As new COVID-19 vaccines are approved in the United States, health departments in all 50 states received their first round of vaccines. Frontline healthcare workers and residents of long-term care facilities were the first ones to receive doses.
Medicare will cover the coronavirus vaccine, thanks to the CARES Act, which was passed by Congress in March 2020. Medicare Part B is required by the CARES Act to 100 percent cover FDA-Approved COVID-19 vaccines. This means if you are a Medicare beneficiary, you will have no out-of-pocket costs for the COVID-19 vaccine.
The COVID-19 vaccine was developed with $10 billion in funding from the federal government. Under the CARES Act, the vaccine is free to all. The Medicare Trust Fund covers 100 percent of the vaccine’s cost for those Medicare and/or Medicaid beneficiaries. Private insurers are required to offer the vaccine for free to plan members. No money is allowed to be collected from vaccine patients by providers who administer the vaccine. Even if the insurance company (or Medicare) doesn’t reimburse the provider, they still are banned from billing the patient for the balance.
Those without insurance can get the vaccine for free under the CARES Act. Providers who administer the vaccine to people who do not have health insurance can submit a reimbursement request.
If you get the COVID-19 vaccine and receive a bill, it might have been for other services not related to the shot. If your only reason for an office/doctor visit is due to COVID-19, you should not receive a bill. If you received other services in the same visit, your regular Medicare cost-sharing would apply.
Currently, the CARES Act specifies only two Federal Drug Administration (FDA)-approved vaccines for COVID-19: the Pfizer/BioNTech vaccine and the Moderna vaccine. Several other vaccines are in development and testing stages; if they are approved for use by the FDA, Medicare will cover those also. Both approved vaccines require two doses (or shots) for complete immunity. Depending on the shot you obtained, you should receive a second dose three or four weeks later.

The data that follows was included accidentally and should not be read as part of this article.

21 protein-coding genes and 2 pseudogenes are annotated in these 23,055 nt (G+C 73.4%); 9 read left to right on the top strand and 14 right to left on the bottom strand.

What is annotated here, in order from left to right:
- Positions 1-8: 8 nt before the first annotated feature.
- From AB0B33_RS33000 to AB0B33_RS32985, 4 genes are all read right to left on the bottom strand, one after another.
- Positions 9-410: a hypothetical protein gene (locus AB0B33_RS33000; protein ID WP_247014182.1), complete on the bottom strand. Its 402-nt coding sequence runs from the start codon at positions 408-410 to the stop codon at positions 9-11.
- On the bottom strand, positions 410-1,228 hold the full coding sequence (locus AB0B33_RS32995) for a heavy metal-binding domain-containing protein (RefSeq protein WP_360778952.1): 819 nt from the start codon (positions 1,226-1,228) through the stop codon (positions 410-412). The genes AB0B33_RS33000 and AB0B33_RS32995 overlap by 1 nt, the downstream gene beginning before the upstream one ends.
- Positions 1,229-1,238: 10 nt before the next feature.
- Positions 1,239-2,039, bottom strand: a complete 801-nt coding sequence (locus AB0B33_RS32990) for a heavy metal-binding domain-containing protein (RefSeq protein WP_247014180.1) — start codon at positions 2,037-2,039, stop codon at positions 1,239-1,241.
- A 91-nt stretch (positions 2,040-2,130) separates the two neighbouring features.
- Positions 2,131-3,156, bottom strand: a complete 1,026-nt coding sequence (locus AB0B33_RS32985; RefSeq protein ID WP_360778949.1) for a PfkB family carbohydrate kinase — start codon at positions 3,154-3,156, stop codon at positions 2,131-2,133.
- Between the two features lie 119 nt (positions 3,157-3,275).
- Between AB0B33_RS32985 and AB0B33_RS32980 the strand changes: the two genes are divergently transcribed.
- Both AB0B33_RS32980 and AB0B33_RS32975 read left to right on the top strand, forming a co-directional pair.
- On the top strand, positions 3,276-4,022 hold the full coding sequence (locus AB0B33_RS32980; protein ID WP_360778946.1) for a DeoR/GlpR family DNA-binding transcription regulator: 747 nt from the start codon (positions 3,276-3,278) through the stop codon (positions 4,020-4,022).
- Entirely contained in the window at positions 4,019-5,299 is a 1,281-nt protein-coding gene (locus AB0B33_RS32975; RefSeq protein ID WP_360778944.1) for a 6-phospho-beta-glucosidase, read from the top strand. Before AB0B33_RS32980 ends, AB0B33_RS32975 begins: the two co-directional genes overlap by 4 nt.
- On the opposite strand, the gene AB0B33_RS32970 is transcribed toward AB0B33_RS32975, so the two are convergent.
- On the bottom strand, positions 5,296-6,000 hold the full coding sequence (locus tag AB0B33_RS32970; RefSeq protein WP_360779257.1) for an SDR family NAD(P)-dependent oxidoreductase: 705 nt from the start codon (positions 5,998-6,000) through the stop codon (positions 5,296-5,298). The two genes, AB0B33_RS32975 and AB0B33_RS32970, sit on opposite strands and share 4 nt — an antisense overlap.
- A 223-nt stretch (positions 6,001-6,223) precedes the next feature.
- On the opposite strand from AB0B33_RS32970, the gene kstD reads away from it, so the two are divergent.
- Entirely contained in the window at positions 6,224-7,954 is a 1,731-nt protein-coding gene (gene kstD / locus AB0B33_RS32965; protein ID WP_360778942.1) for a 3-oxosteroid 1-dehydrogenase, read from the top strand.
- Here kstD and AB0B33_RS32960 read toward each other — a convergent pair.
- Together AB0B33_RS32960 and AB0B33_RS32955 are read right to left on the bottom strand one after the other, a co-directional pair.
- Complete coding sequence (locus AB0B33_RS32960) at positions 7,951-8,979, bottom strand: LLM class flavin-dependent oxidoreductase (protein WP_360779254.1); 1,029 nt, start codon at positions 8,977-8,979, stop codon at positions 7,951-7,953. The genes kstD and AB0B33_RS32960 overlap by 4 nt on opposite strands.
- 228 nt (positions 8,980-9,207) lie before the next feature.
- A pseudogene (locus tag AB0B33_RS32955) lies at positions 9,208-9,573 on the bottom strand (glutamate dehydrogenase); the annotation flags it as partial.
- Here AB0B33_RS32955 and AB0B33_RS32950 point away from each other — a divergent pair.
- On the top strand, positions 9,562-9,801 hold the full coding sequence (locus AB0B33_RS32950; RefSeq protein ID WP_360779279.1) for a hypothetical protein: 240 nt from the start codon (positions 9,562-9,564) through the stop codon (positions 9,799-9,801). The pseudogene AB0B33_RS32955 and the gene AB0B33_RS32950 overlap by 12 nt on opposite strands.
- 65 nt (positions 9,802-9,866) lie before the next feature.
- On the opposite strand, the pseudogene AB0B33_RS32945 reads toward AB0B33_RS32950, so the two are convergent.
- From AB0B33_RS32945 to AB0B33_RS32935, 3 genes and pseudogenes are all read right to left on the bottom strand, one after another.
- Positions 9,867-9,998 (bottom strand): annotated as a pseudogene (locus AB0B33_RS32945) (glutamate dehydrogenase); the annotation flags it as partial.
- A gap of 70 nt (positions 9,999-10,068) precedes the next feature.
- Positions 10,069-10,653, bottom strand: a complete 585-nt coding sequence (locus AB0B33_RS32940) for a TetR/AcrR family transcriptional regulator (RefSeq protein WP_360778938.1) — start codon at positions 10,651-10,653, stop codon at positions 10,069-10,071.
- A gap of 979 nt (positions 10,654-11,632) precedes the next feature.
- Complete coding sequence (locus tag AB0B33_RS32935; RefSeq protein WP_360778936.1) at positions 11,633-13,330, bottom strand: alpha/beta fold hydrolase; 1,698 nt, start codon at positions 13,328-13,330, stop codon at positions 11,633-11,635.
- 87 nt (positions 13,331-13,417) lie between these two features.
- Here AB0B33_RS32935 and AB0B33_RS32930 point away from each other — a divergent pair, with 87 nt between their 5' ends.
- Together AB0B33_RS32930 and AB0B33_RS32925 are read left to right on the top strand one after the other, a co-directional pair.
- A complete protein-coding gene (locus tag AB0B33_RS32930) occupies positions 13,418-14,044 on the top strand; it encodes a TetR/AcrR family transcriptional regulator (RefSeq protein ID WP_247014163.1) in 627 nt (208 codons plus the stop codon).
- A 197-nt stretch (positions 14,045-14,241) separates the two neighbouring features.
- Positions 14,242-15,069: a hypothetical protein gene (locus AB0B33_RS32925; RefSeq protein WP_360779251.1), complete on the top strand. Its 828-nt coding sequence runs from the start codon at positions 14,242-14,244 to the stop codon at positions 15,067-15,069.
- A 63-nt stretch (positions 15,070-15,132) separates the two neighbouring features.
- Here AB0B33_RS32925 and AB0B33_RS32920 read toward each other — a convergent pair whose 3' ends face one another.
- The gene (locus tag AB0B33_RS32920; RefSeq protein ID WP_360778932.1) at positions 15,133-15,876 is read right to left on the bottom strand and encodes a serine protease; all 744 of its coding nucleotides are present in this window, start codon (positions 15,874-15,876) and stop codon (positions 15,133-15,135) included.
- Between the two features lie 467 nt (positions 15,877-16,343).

The chances of getting COVID-19 from the vaccine are impossible. Most vaccines introduce a live virus into the body to provoke an immune response. The Pfizer/BioNTech and Moderna vaccines do not include any actual coronavirus. Instead, they use messenger RNA (mRNA) technology. This process provides genetic coded cells needed to produce proteins that stimulate the immune system. It is a novel implication in vaccines; however, this has been used in cancer immunotherapy for years and is rigorously tested.
For more information about the COVID-19 vaccine related to Medicare, contact the experts at Senior Health Medicare today.
Senior Health Medicare is a superior resource for Medicare guidance, information, and ongoing client support. Selecting a Medicare plan is not a flippant decision. It requires annual revisiting and re-evaluating in order for the client to stay in the most cost-effective coverage. Senior Health Medicare is here to serve as your resource through all the years to come. Contact us today at 888-404-5049 or visit us on the web at www.seniorhealthmedicare.com.
Written by the digital marketing staff at Creative Programs & Systems: www.cpsmi.com.